T. Schlösser, K. Ensslin, and J. P. Kotthaus
Sektion Physik, LMU München, D-80539 München, Germany
Dept. of Electronics, University of Glasgow, United Kingdom
A laterally modulated gate electrode is evaporated on high-mobility two dimensional electron systems embedded in GaAs-AlGaAs heterostructures. At small lateral potential modulation of square geometry as induced by a suitable gate voltage commensurability oscillations dominate the low-field magnetoresistance indicating the oscillating width of the Landau bands. For increasing potential modulation the width of the Landau bands increases, the band contributions to the conductivity are suppressed and scattering conductivity dominates reflecting our beginning to resolve the internal structure of a Landau band.
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Sektion Physik der Universität München, Geschwister-Scholl-Platz 1, D-80539 München, Germany
In a magnetic field the energy spectrum of a homogeneous two-dimensional electron gas (2DEG) splits up into Landau levels whose width is determined by the single particle life time of the carriers. If a laterally periodic potential modulation is superimposed onto the 2DEG the Landau levels transform into Landau bands  that are theoretically expected to have a rich internal energy spectrum in the two-dimensional case . At low magnetic fields commensurability oscillations have been observed in the magnetoresistance . Landau bands generally oscillate as a function of center coordinate leading to a finite group velocity and therefore to a band contribution to the conductivity. At flat band condition the Landau band width vanishes explaining the observed minima in the conductivity. To the best of our knowledge there is no convincing experiment so far that unambiguously demonstrates additional subbands and gaps within one Landau band.  In this paper we present experimental data that clearly exhibits suppression of band conductivity for increasing potential modulation. We argue that this is caused by our beginning to resolve the internal structure of the Landau bands eventually leading to additional substructure superimposed on the maxima of the Shubnikov-de Haas oscillations.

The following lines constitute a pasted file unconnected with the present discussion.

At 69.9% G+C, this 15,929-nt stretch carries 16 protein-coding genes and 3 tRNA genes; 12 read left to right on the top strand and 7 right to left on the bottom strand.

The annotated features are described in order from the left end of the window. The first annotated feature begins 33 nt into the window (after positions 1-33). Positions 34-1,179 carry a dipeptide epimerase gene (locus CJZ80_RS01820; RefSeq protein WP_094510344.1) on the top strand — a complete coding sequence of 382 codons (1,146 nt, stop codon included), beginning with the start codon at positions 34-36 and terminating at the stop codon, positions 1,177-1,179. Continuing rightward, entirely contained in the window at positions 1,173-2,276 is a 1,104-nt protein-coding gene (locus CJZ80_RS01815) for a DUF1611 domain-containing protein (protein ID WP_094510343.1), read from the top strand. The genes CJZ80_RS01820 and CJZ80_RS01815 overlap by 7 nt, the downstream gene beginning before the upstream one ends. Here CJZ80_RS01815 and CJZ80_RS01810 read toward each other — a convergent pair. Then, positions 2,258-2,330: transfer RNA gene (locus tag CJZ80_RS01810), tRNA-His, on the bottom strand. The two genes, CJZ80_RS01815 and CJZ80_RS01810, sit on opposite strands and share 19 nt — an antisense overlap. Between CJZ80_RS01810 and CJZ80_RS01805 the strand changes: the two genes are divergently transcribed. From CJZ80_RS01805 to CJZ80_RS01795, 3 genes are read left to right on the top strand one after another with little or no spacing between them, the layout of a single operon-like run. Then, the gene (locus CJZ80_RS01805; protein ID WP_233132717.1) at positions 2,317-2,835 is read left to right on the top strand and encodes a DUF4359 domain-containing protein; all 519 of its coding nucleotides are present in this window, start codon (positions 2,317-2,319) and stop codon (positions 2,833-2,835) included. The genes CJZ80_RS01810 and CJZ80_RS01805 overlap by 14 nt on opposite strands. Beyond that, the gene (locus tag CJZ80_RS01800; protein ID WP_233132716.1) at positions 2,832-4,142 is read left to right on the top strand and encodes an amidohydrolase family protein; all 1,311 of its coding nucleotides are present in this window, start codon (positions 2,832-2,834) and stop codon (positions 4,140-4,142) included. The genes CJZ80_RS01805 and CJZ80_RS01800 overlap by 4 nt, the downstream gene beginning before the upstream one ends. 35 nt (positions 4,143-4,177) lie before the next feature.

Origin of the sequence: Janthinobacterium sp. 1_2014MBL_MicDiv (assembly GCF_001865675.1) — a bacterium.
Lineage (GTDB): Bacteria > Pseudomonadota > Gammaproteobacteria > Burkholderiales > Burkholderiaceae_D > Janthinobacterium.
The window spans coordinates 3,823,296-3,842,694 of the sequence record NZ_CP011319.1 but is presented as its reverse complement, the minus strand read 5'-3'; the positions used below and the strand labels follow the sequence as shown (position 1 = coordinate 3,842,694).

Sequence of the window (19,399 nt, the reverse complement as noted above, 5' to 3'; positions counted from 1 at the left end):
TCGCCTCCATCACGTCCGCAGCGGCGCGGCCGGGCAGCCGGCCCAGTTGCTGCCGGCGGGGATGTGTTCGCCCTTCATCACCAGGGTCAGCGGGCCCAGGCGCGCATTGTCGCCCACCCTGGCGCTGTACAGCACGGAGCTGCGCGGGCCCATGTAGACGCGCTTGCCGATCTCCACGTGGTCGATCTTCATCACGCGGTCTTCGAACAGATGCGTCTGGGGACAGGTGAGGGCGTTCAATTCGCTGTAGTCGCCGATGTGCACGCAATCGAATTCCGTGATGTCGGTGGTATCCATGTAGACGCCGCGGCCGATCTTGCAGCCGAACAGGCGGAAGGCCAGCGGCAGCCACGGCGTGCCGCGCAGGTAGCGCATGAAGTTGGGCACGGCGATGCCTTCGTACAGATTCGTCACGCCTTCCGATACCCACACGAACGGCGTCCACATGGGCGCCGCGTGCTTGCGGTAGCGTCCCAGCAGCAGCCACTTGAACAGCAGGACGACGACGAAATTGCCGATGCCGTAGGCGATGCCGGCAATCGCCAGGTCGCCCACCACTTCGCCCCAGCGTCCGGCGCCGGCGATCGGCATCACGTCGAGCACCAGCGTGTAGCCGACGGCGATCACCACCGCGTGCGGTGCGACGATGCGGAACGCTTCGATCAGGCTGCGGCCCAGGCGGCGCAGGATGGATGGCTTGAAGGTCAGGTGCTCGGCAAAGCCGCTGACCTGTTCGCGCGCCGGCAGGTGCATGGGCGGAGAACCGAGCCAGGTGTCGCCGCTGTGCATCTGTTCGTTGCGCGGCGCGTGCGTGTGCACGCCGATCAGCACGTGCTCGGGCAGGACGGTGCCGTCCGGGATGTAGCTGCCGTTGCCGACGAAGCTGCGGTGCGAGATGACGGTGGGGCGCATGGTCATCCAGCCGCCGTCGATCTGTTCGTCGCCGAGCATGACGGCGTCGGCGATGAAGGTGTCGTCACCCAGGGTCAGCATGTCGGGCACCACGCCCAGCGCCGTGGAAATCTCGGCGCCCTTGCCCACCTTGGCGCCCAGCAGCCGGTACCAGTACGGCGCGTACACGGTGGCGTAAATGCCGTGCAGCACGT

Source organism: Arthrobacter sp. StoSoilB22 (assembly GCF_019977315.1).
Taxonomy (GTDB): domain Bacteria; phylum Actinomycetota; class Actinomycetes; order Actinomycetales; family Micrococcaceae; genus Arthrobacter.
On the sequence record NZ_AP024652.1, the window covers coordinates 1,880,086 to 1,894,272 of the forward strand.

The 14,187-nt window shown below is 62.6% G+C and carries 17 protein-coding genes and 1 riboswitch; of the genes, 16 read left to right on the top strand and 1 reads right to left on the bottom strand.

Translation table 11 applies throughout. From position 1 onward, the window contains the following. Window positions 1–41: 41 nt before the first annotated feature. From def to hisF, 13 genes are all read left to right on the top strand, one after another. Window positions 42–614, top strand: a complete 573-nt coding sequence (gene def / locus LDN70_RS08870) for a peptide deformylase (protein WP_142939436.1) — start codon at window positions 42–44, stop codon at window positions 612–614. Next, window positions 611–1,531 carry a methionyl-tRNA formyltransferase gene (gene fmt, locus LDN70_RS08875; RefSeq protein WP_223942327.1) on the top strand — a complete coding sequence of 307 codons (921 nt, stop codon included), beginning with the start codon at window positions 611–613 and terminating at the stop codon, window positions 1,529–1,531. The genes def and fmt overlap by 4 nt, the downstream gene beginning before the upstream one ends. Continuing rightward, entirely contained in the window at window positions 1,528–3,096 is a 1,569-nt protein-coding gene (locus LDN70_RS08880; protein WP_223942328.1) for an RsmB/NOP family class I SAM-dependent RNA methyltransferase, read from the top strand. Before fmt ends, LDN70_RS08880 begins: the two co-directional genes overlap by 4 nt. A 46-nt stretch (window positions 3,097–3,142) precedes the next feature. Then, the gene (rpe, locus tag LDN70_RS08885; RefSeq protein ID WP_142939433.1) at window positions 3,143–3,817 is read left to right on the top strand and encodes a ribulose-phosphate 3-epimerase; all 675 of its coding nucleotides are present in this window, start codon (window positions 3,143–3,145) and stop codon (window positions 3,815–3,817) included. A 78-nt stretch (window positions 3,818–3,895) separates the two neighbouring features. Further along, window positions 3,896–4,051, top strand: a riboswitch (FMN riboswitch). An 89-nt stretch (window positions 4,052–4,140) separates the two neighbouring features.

Small Potential Modulation
The AlGaAs/GaAs heterojunctions containing a 2DEG only 36 nm below the surface were grown by molecular beam epitaxy. At liquid He temperatures the 2DEG has a mobility u = 400 000 cm2/Vs and a carrier density Ns = 5x1011 cm-2, corresponding to a mean free path of l = 4.7 um and a Fermi wavelength of [[lambda]]F = 35 nm. A Hall bar geometry is defined by wet chemical etching with an area of 20 um x 8 um between the voltage probes, i.e. dimensions that are larger than the elastic and inelastic mean free path. With electron beam lithography a resist layer on the sample surface is suitably exposed and developed to create a lattice of voids and then covered by an evaporated gate metal. Since the 2DEG is so close to the sample surface this gives us the unique possibility to induce lateral superlattices with periods as small as 80 nm and relatively large potential modulation.
We study square superlattice devices with periods a of 205 nm, 139 nm, 105 nm and 80 nm. In the following we will concentrate on the sample with a =139 nm because there the compromise between small lattice periods and moderate potential modulation is best achieved and the observed effects are most pronounced. However, the main features are also observed on the other short period samples.
With low current levels (<= 10 nA) we measure the magnetoresistance of the samples immersed in the mixing chamber of a dilution refrigerator at a bath temperature of 30 mK as exemplified in Fig. 1 (a). For low magnetic fields commensurability oscillations occur that are superimposed by SdH oscillations. The vertical dashed lines indicate the condition where the Landau bands are flat . In this case the Landau bands have no dispersion leading to a vanishing band conductivity and therefore to a minimum in the resistance. The amplitude of the Shubnikov-de Haas (SdH) oscillations generally increases with magnetic field B (see envelopes). It is obvious from Fig. 1 (a), however, that the SdH amplitudes are especially large in the minima of the lower envelope, i.e. at flat band. Scattering contributions to the conductivity essentially resemble the density of states. For flat Landau bands the gaps between the Landau bands widen and one expects large contributions of the scattering conductivity. The amplitude of the SdH oscillations is thus a qualitative measure for the Landau gap and therefore for the width of the Landau bands. We like to mention here that we can detect well defined commensurability oscillations down to magnetic fields of 0.1 T corresponding to a classical cyclotron diameter as large as 12 lattice periods. This indicates the homogeneity of our sample as well as of the fabrication process.
Medium Potential Modulation